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Misreading outside temperature sensor on 2001 Audi A4


There are four sensors for ambient tempurature and they work in unison to provide information to the temp reading on the dash, the heater control head ( where to direct air, blending of warm/cold/outside/inside air flapper controls) depending on the ambient temp and the inside air temp sensor located just above the radio as well as the sun sensor on the top of the dash as well as the a/c compressor head.

When you start your car, the body control module takes the readings from all sensors, outside air temp located in front of the radiator, air temp sensor located in the airbox ( senses temp of air being drawn in from the outside into the air box), coolant temp, inside air temp sensor and the sun sensor on top of the dash (this is why it takes a few seconds for the climate control system to begine when you start the car). The intake air sensor is 1st priority, inside air second, coolant third, ambient 4th and sun 5th. For instance, if the sun sensor reads the sun is hot but the interior sensor reads cold, the inside akes priority. The goal is for the system to achieve a tempurature inside the car that matches the selected temp. It uses all of the sensors to set the system up to achieve that goal as quickly as possible.

Example; Its mid afternoon, sunny and 40 degrees outside adn your in stop and go traffic. The intake sensor reads 40 degrees, the outside sensor reads 60 degrees (heat from radiator...engine heat protrudes into cabin) and the sun sensor reads high (sun is strong). The system is set for 72. priority one sensor reads 40, inside sensor reads 65, ambient reads 60= system will blow hot air to the floor out put, dash outlets will lightly flow 65 degree air so the sun doesnt roast you yet your feet are cold(if it blew hot air from all outlets, your upper body would be hot but your legs/feet would be cold). as the interior sensor reaches desired temp, air will be distrubuted through thee dash, defrost and floor with the warmest air coming out the floor and defrost, coolest air out the dash vents. Its a complex system!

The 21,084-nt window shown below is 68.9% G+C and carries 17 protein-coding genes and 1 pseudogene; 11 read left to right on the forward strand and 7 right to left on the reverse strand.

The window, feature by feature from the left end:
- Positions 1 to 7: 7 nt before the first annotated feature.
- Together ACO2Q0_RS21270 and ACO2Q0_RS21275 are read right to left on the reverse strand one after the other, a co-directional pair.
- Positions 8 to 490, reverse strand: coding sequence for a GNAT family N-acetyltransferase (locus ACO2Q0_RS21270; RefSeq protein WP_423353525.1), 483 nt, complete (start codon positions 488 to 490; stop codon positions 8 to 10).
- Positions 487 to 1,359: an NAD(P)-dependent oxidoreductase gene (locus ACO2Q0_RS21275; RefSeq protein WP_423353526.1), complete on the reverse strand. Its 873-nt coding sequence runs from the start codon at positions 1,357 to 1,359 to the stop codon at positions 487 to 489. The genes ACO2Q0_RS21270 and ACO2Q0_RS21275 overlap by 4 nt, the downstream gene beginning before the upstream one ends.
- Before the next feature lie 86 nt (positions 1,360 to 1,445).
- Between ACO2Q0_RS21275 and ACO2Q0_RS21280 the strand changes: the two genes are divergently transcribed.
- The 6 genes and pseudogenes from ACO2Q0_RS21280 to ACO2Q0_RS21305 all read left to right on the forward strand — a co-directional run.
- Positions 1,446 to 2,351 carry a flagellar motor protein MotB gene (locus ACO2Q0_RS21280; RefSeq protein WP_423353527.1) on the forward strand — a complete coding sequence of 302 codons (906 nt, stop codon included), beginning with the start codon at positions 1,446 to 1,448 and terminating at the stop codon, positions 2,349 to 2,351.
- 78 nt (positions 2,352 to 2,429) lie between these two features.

The two sensors that will screw the system up the most are the intake and interior sensors. the system will function reasonably well with just those two sensors though it wont blend air temps between outlets if the sun sensor isnt working. If the outside sensor fails, it simply uses the intake sensor, if the intake sensor fails it will rely on the front sensor. However, since the intake takes priority over the outside sensor, if the intake sensor sends incorrect resistance info rather than failing, it will take priority and cause the unit to malfunction such as in your case.

The intake air sensor can be changed from the outside with patience. If it where me, I would pay the two hrs labor and let the dealer do it right.

Kevin,
Kevins Small Engine service,
South Berwick ME. 03908

May 01, 2009 | 2001 Audi A4

15 Answers

'98 Yukon - Cold Start Issues (not battery)


I am thinking that there may be a fuel bleed down problem if this is an injected engine.

Try this, turn on the key, but do not try to start the engine for 30 seconds. Then see if the engine will start on the first try.

As for wearing the battery down, cold is hard on a battery, so having an engine that starts easy is easier on the battery.

Jan 26, 2009 | 1998 GMC Yukon

1 Answer

Cold weater start problem. Oil smoke in from the heater vent.


The same problem happened to me and it turned out to be my heater core.

Normally smoke will come from the heater core when it needs to be replaced.

Also the smell is most likely anti-freeze and and you normally smell it when your
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Check your coolant levels to be sure. and the hoses leading to your Heater Core

heater cores for that vehicle normally run $180 - $230 and you need to remove your
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I hope this helps!